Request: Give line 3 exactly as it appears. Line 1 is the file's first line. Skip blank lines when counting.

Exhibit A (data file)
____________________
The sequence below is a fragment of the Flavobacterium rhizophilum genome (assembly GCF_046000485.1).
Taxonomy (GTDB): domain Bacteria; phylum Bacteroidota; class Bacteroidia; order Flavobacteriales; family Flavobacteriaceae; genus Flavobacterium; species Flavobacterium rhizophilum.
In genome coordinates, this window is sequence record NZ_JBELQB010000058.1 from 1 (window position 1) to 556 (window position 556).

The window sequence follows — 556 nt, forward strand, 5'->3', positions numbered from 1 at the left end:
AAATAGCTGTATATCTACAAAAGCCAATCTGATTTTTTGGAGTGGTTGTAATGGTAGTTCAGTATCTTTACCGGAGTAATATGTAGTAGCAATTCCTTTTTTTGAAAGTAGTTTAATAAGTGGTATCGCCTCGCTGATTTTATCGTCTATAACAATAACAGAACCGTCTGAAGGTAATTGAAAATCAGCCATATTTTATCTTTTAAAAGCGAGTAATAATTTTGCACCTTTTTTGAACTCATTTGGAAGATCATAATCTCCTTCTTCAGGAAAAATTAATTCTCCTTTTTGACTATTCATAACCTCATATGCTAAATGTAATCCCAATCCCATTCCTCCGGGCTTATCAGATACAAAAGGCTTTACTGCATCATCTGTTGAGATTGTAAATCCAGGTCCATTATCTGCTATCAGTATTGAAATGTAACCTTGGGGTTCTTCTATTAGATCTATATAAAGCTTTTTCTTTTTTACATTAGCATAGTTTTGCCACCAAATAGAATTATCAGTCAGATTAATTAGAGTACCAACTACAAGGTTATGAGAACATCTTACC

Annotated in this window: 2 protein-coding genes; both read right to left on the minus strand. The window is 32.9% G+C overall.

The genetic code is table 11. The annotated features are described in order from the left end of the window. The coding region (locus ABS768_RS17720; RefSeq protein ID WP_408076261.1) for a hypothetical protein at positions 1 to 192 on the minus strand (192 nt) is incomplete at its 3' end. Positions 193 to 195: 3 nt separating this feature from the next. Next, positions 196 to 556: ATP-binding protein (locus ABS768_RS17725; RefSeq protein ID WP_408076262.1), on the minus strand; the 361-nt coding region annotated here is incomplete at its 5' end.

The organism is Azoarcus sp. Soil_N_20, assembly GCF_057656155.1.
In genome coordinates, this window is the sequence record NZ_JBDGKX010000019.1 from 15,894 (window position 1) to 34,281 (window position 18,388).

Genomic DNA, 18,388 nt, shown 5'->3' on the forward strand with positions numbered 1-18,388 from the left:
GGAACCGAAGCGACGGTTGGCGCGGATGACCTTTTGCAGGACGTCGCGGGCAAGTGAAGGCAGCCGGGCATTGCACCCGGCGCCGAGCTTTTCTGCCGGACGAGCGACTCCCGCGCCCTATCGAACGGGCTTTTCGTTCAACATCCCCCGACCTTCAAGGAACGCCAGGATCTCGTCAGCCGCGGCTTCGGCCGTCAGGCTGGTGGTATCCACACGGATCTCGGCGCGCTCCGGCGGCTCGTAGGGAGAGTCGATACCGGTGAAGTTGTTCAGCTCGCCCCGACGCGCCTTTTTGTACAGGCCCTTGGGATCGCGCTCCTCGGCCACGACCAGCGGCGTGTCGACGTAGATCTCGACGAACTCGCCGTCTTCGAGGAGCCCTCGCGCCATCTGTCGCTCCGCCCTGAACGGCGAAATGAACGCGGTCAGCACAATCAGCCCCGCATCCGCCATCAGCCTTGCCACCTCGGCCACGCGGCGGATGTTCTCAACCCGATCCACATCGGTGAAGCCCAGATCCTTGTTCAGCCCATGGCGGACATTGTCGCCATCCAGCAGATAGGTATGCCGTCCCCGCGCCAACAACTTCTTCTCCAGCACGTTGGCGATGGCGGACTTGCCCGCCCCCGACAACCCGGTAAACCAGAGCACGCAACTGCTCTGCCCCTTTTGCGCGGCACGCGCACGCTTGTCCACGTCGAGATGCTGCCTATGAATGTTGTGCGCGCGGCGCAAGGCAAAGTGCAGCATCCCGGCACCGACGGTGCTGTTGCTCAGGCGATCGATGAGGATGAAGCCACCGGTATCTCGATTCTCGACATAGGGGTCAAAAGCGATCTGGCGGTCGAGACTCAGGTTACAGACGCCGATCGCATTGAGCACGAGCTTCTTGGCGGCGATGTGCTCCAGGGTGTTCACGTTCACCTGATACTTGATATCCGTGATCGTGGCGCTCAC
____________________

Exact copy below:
In genome coordinates, this window is sequence record NZ_JBELQB010000058.1 from 1 (window position 1) to 556 (window position 556).